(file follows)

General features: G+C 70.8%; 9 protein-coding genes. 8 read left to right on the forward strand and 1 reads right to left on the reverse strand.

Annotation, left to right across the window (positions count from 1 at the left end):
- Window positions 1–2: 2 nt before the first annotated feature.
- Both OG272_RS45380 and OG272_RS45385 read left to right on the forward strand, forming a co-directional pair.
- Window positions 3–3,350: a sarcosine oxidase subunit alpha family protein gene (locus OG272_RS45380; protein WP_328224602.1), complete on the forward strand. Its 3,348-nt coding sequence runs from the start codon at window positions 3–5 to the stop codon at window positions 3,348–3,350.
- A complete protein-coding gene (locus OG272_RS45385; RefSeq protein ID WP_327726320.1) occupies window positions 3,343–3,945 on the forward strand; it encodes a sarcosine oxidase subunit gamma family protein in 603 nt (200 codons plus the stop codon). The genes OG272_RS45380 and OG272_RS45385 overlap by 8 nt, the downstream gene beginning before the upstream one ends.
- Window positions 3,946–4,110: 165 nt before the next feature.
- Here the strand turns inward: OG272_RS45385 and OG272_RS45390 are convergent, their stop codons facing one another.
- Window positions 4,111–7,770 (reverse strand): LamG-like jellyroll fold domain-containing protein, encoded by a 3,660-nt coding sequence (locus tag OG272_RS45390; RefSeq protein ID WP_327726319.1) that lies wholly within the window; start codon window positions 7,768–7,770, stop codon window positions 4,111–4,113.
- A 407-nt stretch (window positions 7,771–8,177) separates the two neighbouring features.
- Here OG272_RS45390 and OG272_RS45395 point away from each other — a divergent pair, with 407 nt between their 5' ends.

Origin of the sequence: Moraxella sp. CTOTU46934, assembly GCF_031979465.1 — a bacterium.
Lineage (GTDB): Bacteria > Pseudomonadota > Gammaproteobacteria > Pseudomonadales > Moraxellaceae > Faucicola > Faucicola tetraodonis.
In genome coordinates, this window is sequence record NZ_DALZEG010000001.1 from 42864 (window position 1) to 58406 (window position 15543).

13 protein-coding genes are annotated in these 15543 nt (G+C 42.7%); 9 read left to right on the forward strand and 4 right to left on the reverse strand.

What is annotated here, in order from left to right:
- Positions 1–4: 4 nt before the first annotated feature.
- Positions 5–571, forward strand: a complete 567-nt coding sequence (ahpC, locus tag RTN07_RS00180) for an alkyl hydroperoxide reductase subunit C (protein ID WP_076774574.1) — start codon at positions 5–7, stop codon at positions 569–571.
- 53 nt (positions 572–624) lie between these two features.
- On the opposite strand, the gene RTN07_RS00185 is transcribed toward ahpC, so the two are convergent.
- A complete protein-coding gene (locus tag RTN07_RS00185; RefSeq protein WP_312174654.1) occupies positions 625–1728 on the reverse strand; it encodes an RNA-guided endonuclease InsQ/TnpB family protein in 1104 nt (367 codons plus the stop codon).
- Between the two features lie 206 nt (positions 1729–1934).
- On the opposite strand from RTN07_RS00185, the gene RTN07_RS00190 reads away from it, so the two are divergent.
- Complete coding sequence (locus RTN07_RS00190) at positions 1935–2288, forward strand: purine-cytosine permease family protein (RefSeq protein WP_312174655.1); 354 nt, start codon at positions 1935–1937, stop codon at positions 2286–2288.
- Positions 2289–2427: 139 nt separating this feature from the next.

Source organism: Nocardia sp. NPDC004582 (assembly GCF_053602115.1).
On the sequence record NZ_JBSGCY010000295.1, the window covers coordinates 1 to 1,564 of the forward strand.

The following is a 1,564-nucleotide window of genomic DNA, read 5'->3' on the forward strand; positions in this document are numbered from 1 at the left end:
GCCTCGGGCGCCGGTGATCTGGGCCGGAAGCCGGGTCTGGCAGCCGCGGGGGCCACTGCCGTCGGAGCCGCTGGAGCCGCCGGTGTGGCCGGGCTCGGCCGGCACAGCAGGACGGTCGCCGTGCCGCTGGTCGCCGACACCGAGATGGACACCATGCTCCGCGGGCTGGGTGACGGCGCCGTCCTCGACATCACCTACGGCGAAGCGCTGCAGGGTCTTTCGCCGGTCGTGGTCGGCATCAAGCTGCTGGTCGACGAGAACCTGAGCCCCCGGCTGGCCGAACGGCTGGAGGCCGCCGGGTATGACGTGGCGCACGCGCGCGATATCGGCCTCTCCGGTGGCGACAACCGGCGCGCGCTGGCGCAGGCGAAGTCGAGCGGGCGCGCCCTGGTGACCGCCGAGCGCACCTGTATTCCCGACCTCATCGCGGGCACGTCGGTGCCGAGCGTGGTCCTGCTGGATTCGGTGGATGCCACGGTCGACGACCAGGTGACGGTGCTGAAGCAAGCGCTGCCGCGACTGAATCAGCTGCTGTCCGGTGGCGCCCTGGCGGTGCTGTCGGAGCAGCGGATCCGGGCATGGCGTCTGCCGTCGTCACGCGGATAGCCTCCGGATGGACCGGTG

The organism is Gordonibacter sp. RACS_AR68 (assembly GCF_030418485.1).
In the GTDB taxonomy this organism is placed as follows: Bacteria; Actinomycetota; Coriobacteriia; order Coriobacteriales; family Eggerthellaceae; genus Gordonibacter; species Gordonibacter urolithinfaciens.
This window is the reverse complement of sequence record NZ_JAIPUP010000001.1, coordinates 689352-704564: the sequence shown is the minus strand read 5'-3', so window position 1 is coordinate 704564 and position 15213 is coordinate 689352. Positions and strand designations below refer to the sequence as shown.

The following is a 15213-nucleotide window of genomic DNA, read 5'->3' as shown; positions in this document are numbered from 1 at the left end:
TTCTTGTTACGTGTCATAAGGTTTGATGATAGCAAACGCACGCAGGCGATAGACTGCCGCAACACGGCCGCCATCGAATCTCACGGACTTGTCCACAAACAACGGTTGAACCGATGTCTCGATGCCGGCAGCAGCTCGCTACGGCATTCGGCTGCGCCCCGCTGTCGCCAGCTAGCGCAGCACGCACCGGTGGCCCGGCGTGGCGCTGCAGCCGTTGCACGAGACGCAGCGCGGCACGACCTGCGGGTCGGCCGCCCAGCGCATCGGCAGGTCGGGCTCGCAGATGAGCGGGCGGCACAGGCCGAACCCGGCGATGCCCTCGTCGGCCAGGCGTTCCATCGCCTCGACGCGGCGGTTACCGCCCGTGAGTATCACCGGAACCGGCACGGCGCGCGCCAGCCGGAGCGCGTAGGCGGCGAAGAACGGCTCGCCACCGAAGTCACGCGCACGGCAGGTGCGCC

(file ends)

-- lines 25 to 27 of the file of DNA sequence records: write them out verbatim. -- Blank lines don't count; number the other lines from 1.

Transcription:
- Positions 2289–2427: 139 nt separating this feature from the next.

Source organism: Nocardia sp. NPDC004582 (assembly GCF_053602115.1).
On the sequence record NZ_JBSGCY010000295.1, the window covers coordinates 1 to 1,564 of the forward strand.